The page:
first_img ©2018 The Mercury News (San Jose, Calif.) Distributed by Tribune Content Agency, LLC. If Tesla Chief Executive Elon Musk thought putting an end to his plan to take the electric-car maker private would calm down all the attention Tesla had received about its future, he should think again. This document is subject to copyright. Apart from any fair dealing for the purpose of private study or research, no part may be reproduced without the written permission. The content is provided for information purposes only. Explore further Citation: Tesla’s next big thing: Could it be with Apple? (2018, August 29) retrieved 18 July 2019 from https://phys.org/news/2018-08-tesla-big-apple.htmlcenter_img Tesla shares fall again on doubts about go-private deal Musk said Friday night in a post on Tesla’s website that he no longer planned to take Tesla private and that the Palo Alto-based company’s board agreed remaining public is the better option. By Monday, one of the questions on some minds was whether Tesla’s future might run right down the highway from its Fremont factory and into the Cupertino headquarters of Apple.Few companies have the financial wherewithal to buy Tesla outright. But Apple, with a market capitalization of around $1 trillion and almost $244 billion in cash, could splurge for Tesla and still have plenty of dough left to invest in developing new iPhones, iPads and Macs.With or without Apple, however, some Tesla observers and analysts want Musk to take on help by bringing in a chief operating officer—perhaps with auto-manufacturing expertise—or even a co-CEO.When Musk said earlier this month that he was looking at taking Tesla private for $420 a share, that amount would have placed Tesla’s full market cap around $71 billion.Apple has never said it is interested in buying Tesla—the company’s largest acquisition to date has been its $3 billion buy of Beats in 2014.But Gene Munster, longtime tech industry analyst and managing partner with Loup Ventures, said there are circumstances under which Apple might consider rolling the dice on acquiring Tesla, or at the very least, making a multibillion-dollar investment in the electric-car maker.Munster said he still believes Tesla will reach a sustained level of profitability in a year. However, if the company is still posting losses every quarter, the situation could change.”If we’re wrong, and Tesla fails to reach profitability in the next year, Apple gains the upper hand and becomes the most likely investor or buyer,” Munster said in a research note Monday. “Both companies share a passion for hardware design, software, (and) AI (artificial intelligence). Plus, Apple’s balance sheet makes the combination viable.”Munster said that any outright acquisition of Tesla by Apple “would likely be well below Tesla’s current $54 billion market cap,” but he wouldn’t speculate as to how much lower. If Apple didn’t want to put that much money on the line, Munster said it could invest just $10 billion into Tesla and have a major impact on the company, and the electric car market. “(Apple CEO) Tim Cook would be the steady hand, and Elon Musk would be the renewable energy visionary,” Munster said. “Apple would not be spending on the impossible, like building its own car to try to catch Tesla. Apple would be investing in making the leader even better.”But, there remains the question of whether Musk, who is as individualistic as any executive in business today, would be able to accept Apple having a significant role with Tesla. Back in 2015, Musk even went so far as to call Apple a “graveyard” for former Tesla employees.Musk made that comment two years after Doug Field, Apple’s former vice president of Mac hardware engineering, left Apple to join Tesla.However, in May, Field, who oversaw production of Tesla’s Model 3 sedan, left Tesla, and in August returned to Apple to work on the company’s self-driving car efforts.While an Apple-Tesla tie-up has some merit, the odds of it occurring are slim, Munster said.”If you try to merge two unique cultures, you usually end up with mediocrity,” Munster said. “If we as consumers want the best products, we should want Apple and Tesla to keep their cultures separate and do it their way, even if it means competing with each other in auto.”Whether Apple takes the Tesla plunge, Musk and his company for now have to concentrate on building cars, keeping drivers happy and safe, and answering to the demands of investors and Wall Street.”Staying public brings back a sense of consistency and stability to the company’s current vision and operations,” said Tim Bajarin, president of tech consultancy Creative Strategies. “Tesla car owners should expect Tesla to be more aggressive with Model 3 production and become more focused on innovation.”Even if Tesla is never acquired by Apple, it may want to take some lessons in executive management and structure from the world’s most valuable company, Bajarin said.”Musk needs a Tim Cook-level COO. Cook is the one who delivered world-class operations to Steve Jobs and Apple and was a big reason Apple came back to health after Jobs returned in 1997,” Bajarin said. “He may need a co-CEO with great operational skills to get Tesla to the next level and help expand their company and opportunities.”Cowen & Co. analyst Jeffrey Osborne said that with Musk’s “go-private fiasco” now over, Tesla needs to prove it still has its investors’ best interests in mind after more than two weeks of “roller coaster” activity that raised questions about Musk’s managerial style and stability, and scrutiny by the Securities and Exchange Commission.”The key question is whether investors will continue to support a CEO who may potentially be involved in market manipulation and/or securities fraud as well as a company under SEC investigation,” Osborne said in a research note late Sunday. “We believe the company should hold an investor conference call to address the situation in the spirit of transparency.”last_img read more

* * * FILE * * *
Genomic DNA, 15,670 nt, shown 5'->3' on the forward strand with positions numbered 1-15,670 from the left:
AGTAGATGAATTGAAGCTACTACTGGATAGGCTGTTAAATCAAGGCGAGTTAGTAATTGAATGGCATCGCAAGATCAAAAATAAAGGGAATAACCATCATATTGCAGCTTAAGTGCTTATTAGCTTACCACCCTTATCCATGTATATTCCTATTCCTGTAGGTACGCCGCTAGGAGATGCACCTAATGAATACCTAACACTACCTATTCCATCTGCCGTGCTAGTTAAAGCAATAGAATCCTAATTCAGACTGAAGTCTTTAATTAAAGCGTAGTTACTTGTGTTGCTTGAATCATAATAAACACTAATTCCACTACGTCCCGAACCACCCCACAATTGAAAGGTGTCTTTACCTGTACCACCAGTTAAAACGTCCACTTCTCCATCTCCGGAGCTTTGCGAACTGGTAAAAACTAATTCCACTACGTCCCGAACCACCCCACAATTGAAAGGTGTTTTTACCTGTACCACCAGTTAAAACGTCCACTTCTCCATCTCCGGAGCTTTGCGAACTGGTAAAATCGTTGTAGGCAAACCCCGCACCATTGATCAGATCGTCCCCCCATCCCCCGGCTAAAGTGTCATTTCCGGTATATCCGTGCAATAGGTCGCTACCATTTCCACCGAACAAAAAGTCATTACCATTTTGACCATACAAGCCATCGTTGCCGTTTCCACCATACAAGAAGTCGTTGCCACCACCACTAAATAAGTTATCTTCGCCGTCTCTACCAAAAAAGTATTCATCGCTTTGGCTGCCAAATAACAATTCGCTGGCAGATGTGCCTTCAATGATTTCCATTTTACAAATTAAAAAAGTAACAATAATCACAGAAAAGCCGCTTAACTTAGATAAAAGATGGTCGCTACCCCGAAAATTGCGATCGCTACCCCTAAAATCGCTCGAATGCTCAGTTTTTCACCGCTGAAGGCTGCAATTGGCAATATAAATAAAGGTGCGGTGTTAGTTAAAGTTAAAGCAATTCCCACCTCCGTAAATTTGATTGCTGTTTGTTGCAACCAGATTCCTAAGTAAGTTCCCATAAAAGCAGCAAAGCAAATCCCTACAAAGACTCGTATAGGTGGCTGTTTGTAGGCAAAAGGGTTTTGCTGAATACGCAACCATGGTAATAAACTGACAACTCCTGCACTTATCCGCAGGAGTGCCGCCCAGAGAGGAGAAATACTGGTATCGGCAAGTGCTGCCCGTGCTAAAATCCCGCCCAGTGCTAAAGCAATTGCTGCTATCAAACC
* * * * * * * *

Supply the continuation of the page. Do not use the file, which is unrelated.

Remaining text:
As GM cuts in US Fiat Chrysler invests in Italian plants